Spinal Kinetics Quality of Motion
To eliminate friction, wear and excess motion the motion of a disc replacement should come from compression, not rotation. Quality of Motion is a combination of how the motion of a disc replacement replicates the motion of a healthy human disc and how long it lasts!
Quality of Motion is measured by how well the motion of an implanted functional disc replacement approximates the motion of a healthy disc over the entire range of motion, not just its endpoints.
How Did They Do It?
Through biomechanical testing, a load vs. angular displacement curve (“kinematic signature”) is generated that allows assessment of the Quality of Motion parameters.
Biomechanical testing with the M6 artificial disc replacement has demonstrated equivalent Quality of Motion compared to the healthy disc. The innovative artificial fiber annulus and nucleus construct of the M6 is the critical component in replicating this physiologic motion, as it is designed to provide the necessary restraint and control needed throughout the spine’s natural range of motion, while also avoiding friction and wear debris.
Quality of Motion through compression is achieved by replicating the natural components of healthy disc.
This requires both a natural acting disc Nucleus and a natural disc Annulus.
- Viscoelastic polymer designed to simulate native nucleus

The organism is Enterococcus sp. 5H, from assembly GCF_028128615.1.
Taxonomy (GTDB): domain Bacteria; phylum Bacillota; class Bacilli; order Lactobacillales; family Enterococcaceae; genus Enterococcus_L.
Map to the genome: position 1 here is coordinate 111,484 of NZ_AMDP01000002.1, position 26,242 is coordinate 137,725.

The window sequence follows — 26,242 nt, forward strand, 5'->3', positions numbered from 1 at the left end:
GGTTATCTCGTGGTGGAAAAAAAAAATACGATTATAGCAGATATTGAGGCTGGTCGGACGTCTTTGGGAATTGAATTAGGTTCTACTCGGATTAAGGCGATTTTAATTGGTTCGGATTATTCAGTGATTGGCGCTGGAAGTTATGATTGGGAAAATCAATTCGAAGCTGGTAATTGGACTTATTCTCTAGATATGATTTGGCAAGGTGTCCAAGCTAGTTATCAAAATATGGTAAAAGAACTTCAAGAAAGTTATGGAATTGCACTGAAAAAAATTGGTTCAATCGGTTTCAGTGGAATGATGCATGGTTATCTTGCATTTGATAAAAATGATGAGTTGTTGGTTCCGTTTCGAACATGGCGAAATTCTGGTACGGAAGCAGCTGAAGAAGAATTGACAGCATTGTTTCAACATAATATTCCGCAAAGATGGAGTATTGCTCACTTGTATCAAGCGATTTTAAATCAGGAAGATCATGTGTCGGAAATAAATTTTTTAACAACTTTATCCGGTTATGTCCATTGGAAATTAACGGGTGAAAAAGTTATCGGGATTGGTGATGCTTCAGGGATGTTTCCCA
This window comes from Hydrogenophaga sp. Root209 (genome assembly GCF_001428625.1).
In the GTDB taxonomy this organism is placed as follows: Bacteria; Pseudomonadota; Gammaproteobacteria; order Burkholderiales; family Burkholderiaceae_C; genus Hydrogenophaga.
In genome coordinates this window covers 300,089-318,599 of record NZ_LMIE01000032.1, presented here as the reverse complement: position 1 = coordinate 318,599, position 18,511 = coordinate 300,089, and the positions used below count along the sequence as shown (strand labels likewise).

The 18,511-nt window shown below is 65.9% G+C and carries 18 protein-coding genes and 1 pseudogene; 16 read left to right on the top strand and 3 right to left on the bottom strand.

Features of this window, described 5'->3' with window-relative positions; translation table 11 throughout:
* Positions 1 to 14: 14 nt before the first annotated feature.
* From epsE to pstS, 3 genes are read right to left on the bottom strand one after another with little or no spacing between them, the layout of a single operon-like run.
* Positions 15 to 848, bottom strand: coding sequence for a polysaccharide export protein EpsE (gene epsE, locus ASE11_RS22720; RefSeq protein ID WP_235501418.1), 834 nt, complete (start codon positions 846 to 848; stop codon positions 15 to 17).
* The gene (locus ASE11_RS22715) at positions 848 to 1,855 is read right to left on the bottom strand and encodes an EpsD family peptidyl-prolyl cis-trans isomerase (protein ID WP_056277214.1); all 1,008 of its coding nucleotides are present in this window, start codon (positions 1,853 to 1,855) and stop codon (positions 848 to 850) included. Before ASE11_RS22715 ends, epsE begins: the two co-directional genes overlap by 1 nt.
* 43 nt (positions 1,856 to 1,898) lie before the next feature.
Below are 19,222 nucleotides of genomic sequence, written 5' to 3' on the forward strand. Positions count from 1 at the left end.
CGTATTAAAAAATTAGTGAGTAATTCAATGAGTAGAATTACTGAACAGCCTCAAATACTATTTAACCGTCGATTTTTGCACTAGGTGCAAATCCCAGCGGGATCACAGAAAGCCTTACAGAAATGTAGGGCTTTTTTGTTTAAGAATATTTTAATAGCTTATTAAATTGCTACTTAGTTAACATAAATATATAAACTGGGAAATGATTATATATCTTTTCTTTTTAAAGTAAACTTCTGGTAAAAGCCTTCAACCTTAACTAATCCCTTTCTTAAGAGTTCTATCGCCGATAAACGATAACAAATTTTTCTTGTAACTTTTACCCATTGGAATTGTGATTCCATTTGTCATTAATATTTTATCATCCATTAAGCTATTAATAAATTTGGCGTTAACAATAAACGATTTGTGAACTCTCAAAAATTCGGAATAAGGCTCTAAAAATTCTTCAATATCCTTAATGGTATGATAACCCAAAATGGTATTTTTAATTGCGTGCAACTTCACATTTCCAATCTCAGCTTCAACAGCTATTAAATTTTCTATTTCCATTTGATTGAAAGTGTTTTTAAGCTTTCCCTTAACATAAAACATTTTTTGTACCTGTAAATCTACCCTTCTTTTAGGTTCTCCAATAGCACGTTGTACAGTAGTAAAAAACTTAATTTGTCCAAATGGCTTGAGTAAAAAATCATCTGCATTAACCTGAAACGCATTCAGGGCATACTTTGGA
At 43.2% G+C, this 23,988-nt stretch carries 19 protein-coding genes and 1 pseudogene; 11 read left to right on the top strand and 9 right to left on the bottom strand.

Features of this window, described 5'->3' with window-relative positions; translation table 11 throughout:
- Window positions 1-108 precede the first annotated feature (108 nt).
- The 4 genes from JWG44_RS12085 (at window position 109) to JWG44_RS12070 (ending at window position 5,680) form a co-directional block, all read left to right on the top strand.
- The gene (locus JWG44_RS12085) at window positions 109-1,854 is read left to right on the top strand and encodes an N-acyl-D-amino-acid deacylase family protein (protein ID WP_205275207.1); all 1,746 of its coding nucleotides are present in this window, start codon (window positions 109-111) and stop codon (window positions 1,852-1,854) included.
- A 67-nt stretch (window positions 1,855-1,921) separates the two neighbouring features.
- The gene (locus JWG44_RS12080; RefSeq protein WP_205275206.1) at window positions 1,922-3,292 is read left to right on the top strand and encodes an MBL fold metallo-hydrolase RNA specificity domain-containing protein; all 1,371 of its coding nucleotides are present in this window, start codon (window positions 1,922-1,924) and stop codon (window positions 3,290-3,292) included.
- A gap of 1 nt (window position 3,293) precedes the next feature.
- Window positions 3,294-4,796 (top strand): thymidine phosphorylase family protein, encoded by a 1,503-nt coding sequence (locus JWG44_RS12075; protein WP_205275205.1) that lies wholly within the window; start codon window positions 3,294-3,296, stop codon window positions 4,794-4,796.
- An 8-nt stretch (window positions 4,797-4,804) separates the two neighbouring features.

- Allows physiologic axial compression
- Retained between endplates by fiber annulus matrix
- Designed to facilitate physiologic Center of Rotation (COR)
- Ultra High Molecular Weight Polyethylene (UHMWPE) fiber material
- Intended to simulate native annulus and its performance characteristics
- Designed to provide controlled motion in all planes & axes of rotation
- Robust fiber matrix with multiple fiber layers similar to native annulus
What Do The Results Show?
The “kinematic signatures” of an intact human disc (red) and M6-L lumbar disc (blue) are nearly identical!
The M6-L lumbar disc maintained total ROM, vs. Intact , at 400N [9.4°±2.2° vs. 8.8°±1.1°, p=0.56], and at 800N [9.5°±2.1° vs. 8.4°±1.2°, p=0.32], with excellent Quality of Motion.
Patwardhan et al. Musculoskeletal Biomechanics Laboratory, Edward Hines Jr. VA Hospital, Hines, Illinois, USA.